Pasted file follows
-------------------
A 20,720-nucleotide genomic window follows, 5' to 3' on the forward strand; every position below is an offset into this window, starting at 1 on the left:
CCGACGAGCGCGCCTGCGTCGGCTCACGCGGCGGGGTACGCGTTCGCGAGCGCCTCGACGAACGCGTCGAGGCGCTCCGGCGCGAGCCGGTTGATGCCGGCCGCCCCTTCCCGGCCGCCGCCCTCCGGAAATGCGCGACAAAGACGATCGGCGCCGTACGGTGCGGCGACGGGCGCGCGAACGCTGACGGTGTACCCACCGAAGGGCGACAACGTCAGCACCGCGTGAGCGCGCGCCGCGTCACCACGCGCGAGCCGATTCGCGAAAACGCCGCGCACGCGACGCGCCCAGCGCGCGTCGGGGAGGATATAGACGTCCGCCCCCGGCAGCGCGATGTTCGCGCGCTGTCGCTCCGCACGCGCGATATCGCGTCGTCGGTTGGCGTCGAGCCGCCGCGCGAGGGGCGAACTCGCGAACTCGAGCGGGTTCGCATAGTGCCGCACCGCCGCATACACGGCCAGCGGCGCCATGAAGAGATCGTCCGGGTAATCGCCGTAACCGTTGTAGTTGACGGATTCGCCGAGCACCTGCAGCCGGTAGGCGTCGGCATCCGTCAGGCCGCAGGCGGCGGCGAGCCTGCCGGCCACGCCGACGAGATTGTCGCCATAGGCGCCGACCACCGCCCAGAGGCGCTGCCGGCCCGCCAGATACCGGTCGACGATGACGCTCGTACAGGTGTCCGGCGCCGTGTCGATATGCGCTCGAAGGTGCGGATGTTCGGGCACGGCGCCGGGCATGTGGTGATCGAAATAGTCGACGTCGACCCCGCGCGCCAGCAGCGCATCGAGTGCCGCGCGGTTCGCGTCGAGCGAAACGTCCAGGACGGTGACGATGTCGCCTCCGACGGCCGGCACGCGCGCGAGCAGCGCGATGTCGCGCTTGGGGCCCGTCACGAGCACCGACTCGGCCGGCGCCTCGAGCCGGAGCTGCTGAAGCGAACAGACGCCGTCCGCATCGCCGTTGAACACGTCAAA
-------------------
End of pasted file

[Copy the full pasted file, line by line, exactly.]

A 20,720-nucleotide genomic window follows, 5' to 3' on the forward strand; every position below is an offset into this window, starting at 1 on the left:
CCGACGAGCGCGCCTGCGTCGGCTCACGCGGCGGGGTACGCGTTCGCGAGCGCCTCGACGAACGCGTCGAGGCGCTCCGGCGCGAGCCGGTTGATGCCGGCCGCCCCTTCCCGGCCGCCGCCCTCCGGAAATGCGCGACAAAGACGATCGGCGCCGTACGGTGCGGCGACGGGCGCGCGAACGCTGACGGTGTACCCACCGAAGGGCGACAACGTCAGCACCGCGTGAGCGCGCGCCGCGTCACCACGCGCGAGCCGATTCGCGAAAACGCCGCGCACGCGACGCGCCCAGCGCGCGTCGGGGAGGATATAGACGTCCGCCCCCGGCAGCGCGATGTTCGCGCGCTGTCGCTCCGCACGCGCGATATCGCGTCGTCGGTTGGCGTCGAGCCGCCGCGCGAGGGGCGAACTCGCGAACTCGAGCGGGTTCGCATAGTGCCGCACCGCCGCATACACGGCCAGCGGCGCCATGAAGAGATCGTCCGGGTAATCGCCGTAACCGTTGTAGTTGACGGATTCGCCGAGCACCTGCAGCCGGTAGGCGTCGGCATCCGTCAGGCCGCAGGCGGCGGCGAGCCTGCCGGCCACGCCGACGAGATTGTCGCCATAGGCGCCGACCACCGCCCAGAGGCGCTGCCGGCCCGCCAGATACCGGTCGACGATGACGCTCGTACAGGTGTCCGGCGCCGTGTCGATATGCGCTCGAAGGTGCGGATGTTCGGGCACGGCGCCGGGCATGTGGTGATCGAAATAGTCGACGTCGACCCCGCGCGCCAGCAGCGCATCGAGTGCCGCGCGGTTCGCGTCGAGCGAAACGTCCAGGACGGTGACGATGTCGCCTCCGACGGCCGGCACGCGCGCGAGCAGCGCGATGTCGCGCTTGGGGCCCGTCACGAGCACCGACTCGGCCGGCGCCTCGAGCCGGAGCTGCTGAAGCGAACAGACGCCGTCCGCATCGCCGTTGAACACGTCAAA